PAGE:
Original Research ARTICLE
Propionate Ameliorates Staphylococcus aureus Skin Infection by Attenuating Bacterial Growth
- 1Department of Oral Microbiology and Immunology, DRI, and BK21 Plus Program, School of Dentistry, Seoul National University, Seoul, South Korea
- 2Department of Agricultural Biotechnology and Research Institute for Agriculture and Life Sciences, Seoul National University, Seoul, South Korea
Staphylococcus aureus causes various diseases including skin and soft tissue infections, pneumonia, gastroenteritis, and sepsis. Antibiotic-resistant S. aureus such as methicillin-resistant S. aureus (MRSA) and multidrug-resistant S. aureus is a serious threat in healthcare-associated settings and in the communities. In this study, we investigated the effects of short-chain fatty acids, metabolites produced by commensal bacteria, on the growth of S. aureus both in vitro and in vivo. Sodium propionate (NaP) most potently inhibited the growth of MRSA and multidrug-resistant clinical isolates. Of note, only NaP, but not sodium acetate (NaA) or sodium butyrate (NaB), ameliorated MRSA skin infection, significantly lowering bacterial load, excessive cytokine production, and the size and weight of abscesses approximately by twofold. In addition, interestingly, S. aureus deficient of lipoteichoic acids (LTA) or wall teichoic acids (WTA), which are important in bacterial physiology and antimicrobial susceptibility, was more susceptible to NaP than the wild-type. Furthermore, S. aureus deficient of D-alanine motifs common in LTA and WTA was more susceptible to NaP, its growth being almost completely inhibited. Concordantly, MRSA treated with an inhibitor of D-alanylation on LTA and WTA was more susceptible to NaP, and co-treatment of NaP and a D-alanylation inhibitor further decreased the pathology of MRSA skin infection. Collectively, these results demonstrate that NaP ameliorates MRSA skin infection by attenuating the growth of S. aureus, and suggest an alternative combination treatment strategy against S. aureus infection.
Staphylococcus aureus, which frequently colonizes humans, is a major pathogen that causes various diseases including skin and soft tissue infections, pneumonia, and gastroenteritis, and the most frequent bacterium associated with sepsis (Lowy, 1998; Alberti et al., 2002). Skin and soft tissue infections represent approximately 90% of S. aureus infections and can lead to the spread of S. aureus to other parts of the body, often resulting in serious diseases such as bacteremia or pneumonia (DeLeo et al., 2010). Of note, S. aureus is especially adept at acquiring antibiotic resistance. For instance, methicillin-resistant S. aureus (MRSA) is a serious threat that has become more prevalent. In the US, MRSA is predicted to kill approximately 19,000 patients per year, which is similar to the number of deaths by AIDS, tuberculosis, and hepatitis combined (Boucher and Corey, 2008). MRSA now causes not only healthcare-associated, but also community-associated infections (Klevens et al., 2007; DeLeo et al., 2010). The emergence of vancomycin-resistant S. aureus and multidrug-resistant S. aureus is a growing challenge (Walters et al., 2015). In addition, resistance to new classes of antibiotics (Ventola, 2015) is emphasizing the limited treatment options. Furthermore, since there is no vaccine available to prevent S. aureus infection (Giersing et al., 2016), a novel strategy to combat antibiotic-resistant infection is needed.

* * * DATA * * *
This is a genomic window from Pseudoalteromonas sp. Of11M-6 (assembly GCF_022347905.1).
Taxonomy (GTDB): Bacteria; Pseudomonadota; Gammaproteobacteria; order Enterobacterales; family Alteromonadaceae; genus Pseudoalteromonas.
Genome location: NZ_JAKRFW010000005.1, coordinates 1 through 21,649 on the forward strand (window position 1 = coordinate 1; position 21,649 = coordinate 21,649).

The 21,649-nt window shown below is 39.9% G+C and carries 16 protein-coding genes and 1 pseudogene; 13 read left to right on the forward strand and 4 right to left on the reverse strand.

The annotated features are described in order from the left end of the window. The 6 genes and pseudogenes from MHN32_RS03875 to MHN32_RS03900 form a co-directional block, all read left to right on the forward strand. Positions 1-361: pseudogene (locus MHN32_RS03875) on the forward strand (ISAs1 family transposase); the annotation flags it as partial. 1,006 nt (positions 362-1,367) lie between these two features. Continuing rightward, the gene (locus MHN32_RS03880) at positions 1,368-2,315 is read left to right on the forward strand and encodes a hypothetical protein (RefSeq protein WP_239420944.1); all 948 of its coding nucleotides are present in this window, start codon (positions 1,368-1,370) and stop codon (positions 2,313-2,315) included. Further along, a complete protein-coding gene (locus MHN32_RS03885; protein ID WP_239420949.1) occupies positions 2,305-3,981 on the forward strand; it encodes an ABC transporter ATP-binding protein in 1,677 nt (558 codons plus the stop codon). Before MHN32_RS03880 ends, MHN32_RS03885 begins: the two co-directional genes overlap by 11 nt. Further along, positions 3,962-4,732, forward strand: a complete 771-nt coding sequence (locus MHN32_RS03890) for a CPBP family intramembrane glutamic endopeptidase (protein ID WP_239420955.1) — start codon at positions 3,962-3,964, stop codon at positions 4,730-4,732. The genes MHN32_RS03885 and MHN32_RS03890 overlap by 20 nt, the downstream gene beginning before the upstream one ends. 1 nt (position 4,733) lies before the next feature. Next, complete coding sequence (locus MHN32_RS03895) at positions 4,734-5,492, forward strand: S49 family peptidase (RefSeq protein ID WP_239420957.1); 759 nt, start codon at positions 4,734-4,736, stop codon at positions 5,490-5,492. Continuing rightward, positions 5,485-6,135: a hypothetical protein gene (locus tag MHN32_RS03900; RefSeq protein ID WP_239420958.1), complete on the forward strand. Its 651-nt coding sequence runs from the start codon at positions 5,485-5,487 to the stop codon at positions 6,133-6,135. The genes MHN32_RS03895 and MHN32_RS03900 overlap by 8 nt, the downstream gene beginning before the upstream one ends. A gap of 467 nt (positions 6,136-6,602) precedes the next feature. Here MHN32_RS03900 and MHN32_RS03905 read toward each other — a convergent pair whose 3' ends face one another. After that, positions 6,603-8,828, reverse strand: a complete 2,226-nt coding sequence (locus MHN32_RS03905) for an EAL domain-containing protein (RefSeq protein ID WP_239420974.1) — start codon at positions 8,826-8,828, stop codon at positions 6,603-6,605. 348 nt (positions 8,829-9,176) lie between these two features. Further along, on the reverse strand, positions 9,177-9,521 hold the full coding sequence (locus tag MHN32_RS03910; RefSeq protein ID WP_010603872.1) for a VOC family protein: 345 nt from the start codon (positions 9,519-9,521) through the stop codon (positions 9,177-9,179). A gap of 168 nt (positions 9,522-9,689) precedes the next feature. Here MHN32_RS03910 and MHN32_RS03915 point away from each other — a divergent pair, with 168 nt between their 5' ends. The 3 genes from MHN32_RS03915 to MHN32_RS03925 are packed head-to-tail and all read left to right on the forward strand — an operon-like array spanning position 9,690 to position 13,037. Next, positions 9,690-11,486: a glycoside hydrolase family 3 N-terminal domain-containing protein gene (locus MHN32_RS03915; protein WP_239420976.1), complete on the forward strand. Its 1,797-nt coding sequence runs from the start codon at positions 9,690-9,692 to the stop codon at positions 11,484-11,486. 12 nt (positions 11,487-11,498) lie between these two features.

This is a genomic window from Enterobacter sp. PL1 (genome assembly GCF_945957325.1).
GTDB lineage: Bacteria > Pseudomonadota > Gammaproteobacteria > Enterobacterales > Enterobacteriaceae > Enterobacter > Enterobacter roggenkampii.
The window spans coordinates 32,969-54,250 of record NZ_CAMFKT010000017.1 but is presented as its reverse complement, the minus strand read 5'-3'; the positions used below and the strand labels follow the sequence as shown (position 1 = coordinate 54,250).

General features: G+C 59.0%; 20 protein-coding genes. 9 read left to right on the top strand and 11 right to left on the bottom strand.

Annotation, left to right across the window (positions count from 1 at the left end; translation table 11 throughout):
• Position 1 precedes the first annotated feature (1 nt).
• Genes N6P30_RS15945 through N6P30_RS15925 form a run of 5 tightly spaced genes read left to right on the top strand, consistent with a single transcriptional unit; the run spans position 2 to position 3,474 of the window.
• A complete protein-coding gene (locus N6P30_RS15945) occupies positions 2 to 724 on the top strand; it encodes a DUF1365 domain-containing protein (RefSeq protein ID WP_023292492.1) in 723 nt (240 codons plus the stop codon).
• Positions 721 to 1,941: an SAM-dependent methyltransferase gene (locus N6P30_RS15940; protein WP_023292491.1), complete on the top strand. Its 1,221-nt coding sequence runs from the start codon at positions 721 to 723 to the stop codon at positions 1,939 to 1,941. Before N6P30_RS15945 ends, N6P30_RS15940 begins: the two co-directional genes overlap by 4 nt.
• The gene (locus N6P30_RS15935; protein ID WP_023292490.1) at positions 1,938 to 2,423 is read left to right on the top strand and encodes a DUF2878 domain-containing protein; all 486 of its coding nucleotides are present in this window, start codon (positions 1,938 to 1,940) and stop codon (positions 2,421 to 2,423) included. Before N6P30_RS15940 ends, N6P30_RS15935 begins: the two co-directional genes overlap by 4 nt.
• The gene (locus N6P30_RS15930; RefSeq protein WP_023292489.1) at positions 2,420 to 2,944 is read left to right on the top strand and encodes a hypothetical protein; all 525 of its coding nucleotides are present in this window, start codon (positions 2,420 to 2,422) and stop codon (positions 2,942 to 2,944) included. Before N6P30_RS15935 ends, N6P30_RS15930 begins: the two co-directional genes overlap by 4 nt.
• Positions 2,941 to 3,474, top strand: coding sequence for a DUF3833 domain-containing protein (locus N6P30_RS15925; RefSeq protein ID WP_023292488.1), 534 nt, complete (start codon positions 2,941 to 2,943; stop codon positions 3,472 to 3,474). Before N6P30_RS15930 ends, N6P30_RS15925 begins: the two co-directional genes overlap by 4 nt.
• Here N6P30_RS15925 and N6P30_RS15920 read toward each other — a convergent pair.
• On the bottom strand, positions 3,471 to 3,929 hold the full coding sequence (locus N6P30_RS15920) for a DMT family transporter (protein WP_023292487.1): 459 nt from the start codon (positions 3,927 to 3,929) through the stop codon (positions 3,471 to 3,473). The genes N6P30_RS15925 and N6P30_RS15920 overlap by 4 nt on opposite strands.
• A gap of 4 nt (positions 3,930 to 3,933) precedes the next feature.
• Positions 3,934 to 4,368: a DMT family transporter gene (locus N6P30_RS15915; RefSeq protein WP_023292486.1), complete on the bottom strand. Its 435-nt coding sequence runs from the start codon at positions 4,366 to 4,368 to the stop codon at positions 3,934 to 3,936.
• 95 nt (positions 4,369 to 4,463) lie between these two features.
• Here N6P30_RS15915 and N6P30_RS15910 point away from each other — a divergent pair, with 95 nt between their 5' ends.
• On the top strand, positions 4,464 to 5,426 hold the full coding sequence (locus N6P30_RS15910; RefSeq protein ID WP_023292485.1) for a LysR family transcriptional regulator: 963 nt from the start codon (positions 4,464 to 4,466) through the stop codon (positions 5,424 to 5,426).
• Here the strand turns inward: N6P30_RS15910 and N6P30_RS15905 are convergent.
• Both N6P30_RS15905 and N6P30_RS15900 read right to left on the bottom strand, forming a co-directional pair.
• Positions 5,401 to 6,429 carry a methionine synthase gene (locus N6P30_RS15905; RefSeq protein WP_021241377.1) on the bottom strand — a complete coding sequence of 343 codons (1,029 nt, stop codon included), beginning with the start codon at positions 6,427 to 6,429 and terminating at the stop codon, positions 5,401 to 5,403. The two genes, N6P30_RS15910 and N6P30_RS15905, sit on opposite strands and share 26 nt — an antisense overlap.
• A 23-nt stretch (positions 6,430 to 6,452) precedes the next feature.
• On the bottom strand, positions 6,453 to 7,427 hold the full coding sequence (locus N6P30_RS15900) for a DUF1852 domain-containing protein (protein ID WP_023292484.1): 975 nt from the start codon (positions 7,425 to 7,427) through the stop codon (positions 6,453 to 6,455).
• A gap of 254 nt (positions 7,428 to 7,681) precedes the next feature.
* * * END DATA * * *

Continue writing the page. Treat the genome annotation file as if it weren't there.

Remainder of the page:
Short-chain fatty acids (SCFAs) are metabolites produced by commensal bacteria when dietary fibers and non-digestible carbohydrates are fermented in the colon (Topping and Clifton, 2001). The main SCFAs in humans are acetate, propionate, and butyrate, which are produced in a molar ratio of approximately 60:20:20 (Cummings, 1981; Topping and Clifton, 2001). The concentration of SCFAs is in the range of 70–140 mM where they are the most abundant, and SCFAs are also found in the blood in micromolar concentrations (Cummings et al., 1987). SCFAs have various roles in the host, simply acting as energy sources for colonocytes, and leading to enhanced mucus and antimicrobial peptides production (Makki et al., 2018). A high fiber diet, which results in an increased production of SCFAs, promotes colon integrity and protects against allergy and inflammatory conditions (Hou et al., 2011; Tan et al., 2016). In addition, SCFAs regulate the immune system to maintain host immune homeostasis primarily in the gut, by inducing regulatory T cell development (Smith et al., 2013; Koh et al., 2016).